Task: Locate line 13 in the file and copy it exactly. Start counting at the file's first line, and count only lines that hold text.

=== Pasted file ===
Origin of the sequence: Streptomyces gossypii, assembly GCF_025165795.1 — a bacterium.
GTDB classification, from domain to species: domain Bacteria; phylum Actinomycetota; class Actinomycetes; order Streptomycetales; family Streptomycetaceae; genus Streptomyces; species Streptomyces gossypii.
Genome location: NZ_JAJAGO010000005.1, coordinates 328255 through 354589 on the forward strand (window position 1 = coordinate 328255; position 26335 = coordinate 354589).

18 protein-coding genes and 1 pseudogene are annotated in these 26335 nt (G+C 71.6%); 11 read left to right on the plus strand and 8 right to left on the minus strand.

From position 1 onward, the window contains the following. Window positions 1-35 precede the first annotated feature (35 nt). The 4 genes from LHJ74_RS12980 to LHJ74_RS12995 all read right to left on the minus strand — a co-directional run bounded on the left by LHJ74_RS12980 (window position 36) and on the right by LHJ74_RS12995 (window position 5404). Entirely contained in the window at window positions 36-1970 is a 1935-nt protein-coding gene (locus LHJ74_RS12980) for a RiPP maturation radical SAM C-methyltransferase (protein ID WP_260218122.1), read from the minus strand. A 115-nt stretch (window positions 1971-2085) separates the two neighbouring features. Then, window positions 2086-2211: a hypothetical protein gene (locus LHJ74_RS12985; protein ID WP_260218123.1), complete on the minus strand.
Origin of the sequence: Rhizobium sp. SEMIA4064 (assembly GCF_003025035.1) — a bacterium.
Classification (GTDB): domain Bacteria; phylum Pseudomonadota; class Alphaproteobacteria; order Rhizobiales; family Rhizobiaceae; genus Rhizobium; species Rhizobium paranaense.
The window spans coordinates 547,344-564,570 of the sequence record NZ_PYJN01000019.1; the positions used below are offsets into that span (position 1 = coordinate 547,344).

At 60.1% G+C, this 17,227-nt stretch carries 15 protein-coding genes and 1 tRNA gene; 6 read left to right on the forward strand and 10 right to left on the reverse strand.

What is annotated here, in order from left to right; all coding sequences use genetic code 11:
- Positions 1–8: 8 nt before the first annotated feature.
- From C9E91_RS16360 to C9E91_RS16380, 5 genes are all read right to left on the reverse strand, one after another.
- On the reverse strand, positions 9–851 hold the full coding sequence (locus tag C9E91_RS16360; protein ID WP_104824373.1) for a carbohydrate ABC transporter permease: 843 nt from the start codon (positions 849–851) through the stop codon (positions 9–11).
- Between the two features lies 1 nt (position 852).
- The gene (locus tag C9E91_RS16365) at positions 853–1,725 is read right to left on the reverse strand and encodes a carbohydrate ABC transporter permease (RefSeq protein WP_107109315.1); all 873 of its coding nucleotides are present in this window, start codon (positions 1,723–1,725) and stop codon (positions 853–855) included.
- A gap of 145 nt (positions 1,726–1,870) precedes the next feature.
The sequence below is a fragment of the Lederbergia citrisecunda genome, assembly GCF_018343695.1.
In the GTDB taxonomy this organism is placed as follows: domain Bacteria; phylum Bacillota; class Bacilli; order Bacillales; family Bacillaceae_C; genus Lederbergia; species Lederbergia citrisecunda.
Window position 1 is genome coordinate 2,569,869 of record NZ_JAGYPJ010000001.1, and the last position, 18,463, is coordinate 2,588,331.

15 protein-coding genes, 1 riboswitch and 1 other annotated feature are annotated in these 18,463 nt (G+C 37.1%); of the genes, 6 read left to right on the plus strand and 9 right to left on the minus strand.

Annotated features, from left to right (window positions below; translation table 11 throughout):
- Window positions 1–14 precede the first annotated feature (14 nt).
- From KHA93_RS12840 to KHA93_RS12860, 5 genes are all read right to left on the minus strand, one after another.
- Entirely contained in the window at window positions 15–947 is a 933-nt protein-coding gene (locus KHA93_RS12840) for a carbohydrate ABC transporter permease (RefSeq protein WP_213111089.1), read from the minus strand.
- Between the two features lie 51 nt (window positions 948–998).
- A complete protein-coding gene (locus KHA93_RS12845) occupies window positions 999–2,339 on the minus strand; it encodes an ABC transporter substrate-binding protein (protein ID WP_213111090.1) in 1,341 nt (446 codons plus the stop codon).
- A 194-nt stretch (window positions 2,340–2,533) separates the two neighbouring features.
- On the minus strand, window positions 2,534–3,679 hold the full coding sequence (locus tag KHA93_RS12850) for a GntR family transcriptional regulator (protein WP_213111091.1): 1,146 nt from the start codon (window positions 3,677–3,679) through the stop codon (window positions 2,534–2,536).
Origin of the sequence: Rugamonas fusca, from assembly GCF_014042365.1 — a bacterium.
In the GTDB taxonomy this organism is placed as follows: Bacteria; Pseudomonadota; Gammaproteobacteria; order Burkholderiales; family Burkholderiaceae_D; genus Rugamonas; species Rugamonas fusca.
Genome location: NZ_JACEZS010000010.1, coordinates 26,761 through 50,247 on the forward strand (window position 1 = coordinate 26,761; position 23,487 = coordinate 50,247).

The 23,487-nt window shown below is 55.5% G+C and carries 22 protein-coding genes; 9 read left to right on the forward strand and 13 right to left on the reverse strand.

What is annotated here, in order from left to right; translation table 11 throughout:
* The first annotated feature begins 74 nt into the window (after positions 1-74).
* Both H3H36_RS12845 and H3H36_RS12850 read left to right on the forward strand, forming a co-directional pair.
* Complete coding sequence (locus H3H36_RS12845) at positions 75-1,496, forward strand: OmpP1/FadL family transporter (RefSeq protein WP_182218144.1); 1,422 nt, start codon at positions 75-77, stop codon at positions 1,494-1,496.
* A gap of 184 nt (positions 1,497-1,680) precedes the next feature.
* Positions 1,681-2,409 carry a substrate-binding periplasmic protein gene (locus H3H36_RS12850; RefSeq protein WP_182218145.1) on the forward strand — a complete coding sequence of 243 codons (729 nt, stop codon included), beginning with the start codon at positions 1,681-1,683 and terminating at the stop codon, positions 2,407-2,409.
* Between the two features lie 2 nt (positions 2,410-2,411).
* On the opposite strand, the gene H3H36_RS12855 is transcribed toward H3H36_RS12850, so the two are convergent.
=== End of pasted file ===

- On the reverse strand, positions 9–851 hold the full coding sequence (locus tag C9E91_RS16360; protein ID WP_104824373.1) for a carbohydrate ABC transporter permease: 843 nt from the start codon (positions 849–851) through the stop codon (positions 9–11).